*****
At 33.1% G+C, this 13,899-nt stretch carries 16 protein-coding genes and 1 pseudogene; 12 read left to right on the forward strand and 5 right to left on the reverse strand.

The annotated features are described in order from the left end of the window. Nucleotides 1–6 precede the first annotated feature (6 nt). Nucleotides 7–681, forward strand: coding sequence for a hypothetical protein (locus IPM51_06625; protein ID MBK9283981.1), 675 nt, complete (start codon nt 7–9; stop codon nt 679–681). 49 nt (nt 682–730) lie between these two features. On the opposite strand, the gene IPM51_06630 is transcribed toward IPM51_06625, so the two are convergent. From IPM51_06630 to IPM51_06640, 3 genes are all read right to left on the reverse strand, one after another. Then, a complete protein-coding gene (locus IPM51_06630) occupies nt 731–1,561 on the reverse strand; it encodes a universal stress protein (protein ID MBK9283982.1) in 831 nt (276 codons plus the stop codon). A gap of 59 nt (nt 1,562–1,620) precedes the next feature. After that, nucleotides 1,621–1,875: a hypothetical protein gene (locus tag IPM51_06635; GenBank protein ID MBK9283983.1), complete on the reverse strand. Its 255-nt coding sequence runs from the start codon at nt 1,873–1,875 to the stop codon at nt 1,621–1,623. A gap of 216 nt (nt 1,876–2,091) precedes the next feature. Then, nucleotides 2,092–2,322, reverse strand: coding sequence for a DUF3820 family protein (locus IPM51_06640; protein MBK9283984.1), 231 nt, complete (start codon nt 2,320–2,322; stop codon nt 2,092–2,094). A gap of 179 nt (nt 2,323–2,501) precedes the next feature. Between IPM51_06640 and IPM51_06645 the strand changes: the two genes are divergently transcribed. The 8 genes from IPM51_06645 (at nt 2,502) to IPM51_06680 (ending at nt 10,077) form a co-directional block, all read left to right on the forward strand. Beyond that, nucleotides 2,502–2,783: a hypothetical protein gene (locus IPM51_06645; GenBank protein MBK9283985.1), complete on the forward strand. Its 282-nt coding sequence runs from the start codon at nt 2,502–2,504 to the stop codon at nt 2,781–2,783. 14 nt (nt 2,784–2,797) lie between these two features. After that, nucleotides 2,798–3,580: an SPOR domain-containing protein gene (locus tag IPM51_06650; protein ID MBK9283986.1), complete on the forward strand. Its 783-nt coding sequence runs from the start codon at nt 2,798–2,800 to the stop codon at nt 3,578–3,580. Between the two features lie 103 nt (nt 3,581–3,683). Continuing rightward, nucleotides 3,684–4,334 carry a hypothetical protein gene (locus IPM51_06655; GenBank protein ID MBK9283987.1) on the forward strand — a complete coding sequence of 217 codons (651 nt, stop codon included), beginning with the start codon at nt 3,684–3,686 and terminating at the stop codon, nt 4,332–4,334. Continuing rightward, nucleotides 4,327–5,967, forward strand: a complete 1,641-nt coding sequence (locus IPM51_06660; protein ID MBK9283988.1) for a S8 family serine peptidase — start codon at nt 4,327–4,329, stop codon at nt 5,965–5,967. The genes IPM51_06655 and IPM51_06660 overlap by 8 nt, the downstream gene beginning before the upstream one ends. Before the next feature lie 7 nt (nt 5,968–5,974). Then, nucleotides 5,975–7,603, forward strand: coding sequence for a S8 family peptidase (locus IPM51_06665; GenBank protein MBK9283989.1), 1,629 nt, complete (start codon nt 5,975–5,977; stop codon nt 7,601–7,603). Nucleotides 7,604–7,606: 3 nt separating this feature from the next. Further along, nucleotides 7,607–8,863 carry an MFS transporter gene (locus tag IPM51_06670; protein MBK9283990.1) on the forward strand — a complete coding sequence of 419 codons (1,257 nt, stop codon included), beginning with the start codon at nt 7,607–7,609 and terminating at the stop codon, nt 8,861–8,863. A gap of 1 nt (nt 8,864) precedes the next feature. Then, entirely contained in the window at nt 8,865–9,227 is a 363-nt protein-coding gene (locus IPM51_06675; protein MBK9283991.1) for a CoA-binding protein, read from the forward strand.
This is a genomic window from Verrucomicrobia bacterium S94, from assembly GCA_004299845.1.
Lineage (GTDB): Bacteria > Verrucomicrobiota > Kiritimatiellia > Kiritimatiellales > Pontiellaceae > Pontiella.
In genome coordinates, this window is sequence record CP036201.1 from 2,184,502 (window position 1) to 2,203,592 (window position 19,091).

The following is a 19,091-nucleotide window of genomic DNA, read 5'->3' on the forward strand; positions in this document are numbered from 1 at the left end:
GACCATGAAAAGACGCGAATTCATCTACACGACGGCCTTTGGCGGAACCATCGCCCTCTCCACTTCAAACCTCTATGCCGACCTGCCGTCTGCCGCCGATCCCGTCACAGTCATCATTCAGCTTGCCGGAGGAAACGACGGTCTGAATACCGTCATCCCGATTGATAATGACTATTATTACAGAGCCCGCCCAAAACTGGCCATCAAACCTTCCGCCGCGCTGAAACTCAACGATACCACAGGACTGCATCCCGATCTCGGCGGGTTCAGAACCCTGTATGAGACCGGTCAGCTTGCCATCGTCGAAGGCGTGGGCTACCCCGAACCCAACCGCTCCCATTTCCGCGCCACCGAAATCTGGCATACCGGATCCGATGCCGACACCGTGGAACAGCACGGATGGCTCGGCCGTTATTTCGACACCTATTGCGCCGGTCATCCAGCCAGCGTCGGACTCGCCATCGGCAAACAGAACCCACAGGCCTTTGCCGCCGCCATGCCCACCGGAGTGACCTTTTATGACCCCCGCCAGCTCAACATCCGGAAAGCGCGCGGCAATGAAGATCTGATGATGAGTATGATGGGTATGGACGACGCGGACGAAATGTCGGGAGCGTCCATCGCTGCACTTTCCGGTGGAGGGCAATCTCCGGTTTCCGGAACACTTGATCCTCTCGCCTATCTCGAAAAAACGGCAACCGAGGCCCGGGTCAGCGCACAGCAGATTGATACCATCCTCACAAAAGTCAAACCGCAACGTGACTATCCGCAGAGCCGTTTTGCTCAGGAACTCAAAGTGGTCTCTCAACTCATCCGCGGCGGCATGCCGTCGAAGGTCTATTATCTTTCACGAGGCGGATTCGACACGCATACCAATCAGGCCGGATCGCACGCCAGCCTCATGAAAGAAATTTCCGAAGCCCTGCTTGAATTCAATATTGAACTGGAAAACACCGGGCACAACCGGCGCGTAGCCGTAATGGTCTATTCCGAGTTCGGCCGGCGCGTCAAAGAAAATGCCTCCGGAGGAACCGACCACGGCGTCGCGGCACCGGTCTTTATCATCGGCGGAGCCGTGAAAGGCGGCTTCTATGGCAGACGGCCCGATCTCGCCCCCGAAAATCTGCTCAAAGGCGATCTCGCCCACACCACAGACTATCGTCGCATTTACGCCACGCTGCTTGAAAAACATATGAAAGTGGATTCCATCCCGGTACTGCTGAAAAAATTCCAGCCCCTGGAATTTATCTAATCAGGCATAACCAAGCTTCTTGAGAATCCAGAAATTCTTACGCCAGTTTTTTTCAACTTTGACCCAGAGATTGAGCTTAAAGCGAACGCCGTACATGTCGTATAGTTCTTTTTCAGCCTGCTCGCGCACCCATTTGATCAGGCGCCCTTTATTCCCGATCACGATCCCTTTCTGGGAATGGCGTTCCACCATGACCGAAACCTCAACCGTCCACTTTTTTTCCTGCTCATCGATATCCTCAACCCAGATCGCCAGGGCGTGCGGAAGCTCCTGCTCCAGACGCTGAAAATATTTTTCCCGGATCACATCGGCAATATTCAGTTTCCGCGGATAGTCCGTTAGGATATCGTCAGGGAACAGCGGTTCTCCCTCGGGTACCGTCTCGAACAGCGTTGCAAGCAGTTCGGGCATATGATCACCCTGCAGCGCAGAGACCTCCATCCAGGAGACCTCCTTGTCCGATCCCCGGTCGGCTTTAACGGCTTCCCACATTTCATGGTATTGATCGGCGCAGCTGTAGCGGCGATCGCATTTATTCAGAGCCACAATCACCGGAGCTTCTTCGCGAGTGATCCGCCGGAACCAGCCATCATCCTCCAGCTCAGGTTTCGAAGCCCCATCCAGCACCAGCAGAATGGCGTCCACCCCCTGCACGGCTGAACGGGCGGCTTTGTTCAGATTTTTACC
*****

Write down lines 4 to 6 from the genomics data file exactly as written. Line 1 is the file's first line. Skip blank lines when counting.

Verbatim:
Lineage (GTDB): Bacteria > Verrucomicrobiota > Kiritimatiellia > Kiritimatiellales > Pontiellaceae > Pontiella.
In genome coordinates, this window is sequence record CP036201.1 from 2,184,502 (window position 1) to 2,203,592 (window position 19,091).

The following is a 19,091-nucleotide window of genomic DNA, read 5'->3' on the forward strand; positions in this document are numbered from 1 at the left end: